How the Internet is Being Used to Help People Become More Engaged
Love it or hate it - If there is one thing that can be said about the internet, it is that we are all now more connected than ever before.
The evolution of technology has allowed us to keep in touch with friends and family around the world, to follow news headlines as they happen and access information at the fastest rate possible.
It has also had a huge impact on the way that people become involved in civic engagement - how they interact with those who are in power.
A Pew Study on Civic Engagement in the Digital Age reported that 48% of 18-to-29 year olds decided to learn more about political or social issues because of what they read on social networking sites. 57% engage in political activity on social networking sites and nowhere else.
Getting involved has never been more exciting or more fun. Through apps and social media, people can really make their voice heard. They can join in campaigns, communicate with leaders directly and watch as the results become a reality.
There has been a big leap in the number of social networking site users who comment on issues and follow political candidates. Many even say that their involvement on social networks has prompted them to take action where they may not have done otherwise.
While there has always been a division between educational attainment and political engagement, the trend appears to be more moderate on social networking sites, with people from all backgrounds and income levels taking a stand on the issues that mean the most to them.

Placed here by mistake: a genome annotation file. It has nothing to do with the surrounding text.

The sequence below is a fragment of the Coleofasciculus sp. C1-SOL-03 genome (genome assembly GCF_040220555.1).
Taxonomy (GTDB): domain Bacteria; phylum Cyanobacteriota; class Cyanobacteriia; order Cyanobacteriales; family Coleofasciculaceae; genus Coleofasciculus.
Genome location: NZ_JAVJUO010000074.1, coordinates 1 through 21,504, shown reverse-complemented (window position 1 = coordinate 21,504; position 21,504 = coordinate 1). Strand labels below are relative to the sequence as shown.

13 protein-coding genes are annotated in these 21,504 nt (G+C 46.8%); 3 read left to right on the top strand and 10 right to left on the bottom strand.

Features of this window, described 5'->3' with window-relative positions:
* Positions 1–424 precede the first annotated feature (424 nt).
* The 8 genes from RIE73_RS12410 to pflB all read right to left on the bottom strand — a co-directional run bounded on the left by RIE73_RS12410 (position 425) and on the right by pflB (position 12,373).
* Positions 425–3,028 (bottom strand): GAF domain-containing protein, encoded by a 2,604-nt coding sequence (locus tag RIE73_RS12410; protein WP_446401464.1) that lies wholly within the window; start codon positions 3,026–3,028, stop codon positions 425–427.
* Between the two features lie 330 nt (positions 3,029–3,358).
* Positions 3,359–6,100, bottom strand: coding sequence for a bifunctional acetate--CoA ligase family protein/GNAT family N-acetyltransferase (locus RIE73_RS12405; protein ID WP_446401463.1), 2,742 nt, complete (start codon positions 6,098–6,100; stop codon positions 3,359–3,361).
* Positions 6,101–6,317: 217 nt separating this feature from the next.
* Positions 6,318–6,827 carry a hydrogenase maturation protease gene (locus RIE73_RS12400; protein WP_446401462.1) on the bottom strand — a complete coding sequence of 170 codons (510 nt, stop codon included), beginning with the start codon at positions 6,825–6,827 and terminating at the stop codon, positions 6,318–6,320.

According to the study, 39% of adults take part in some political activity on Facebook or Twitter. Younger adults are as likely as older adults to be involved on social networking sites, showing very little disparity between different generations.
In 2008, 11% of social networking site users said that they used these sites to post political news for others to read. In 2012, 28% of SNS users (representing 17% of all adults) said they posted links to political stories or articles and 33% (representing 19% of all adults) said they posted other types of political content on these sites.
43% of social networking site users say they have decided to learn more about a political or social issue because of something they read about on a social networking site.
18% of social networking site users say they have decided to take action involving a political or social issue because of something they read on those sites.
In America, some governments in particular are leading the way with their technological civic engagement efforts.
The hurricane in New Orleans was one example where government agencies demonstrated how far they had come in using new technologies to respond to disasters. Social media was used before, during and after Hurricane Sandy made landfall to communicate with the public and response workers. The public were able to receive updates and arrange assistance, while community groups and relief agencies used the information to coordinate their response.
Following the hurricane, the city opened its government to enable residents to their say in the rebuild. On demand access to public meetings was streamed via media technology and within 30 days they had grossed more than 12,000 live views.
The White House, in its endeavours to be the most open administration in history, offers users the White House Social Hub, a one stop shop to all of their social networking channels. Google Plus hangouts have included conversations with Obama, Vice President Biden and the First Lady.
This generation is forcing those in power to be innovative in the way that they listen to and communicate with their citizens. It is also encouraging citizens to interact more, to put their feelings across and to engage on a level that has not been seen before.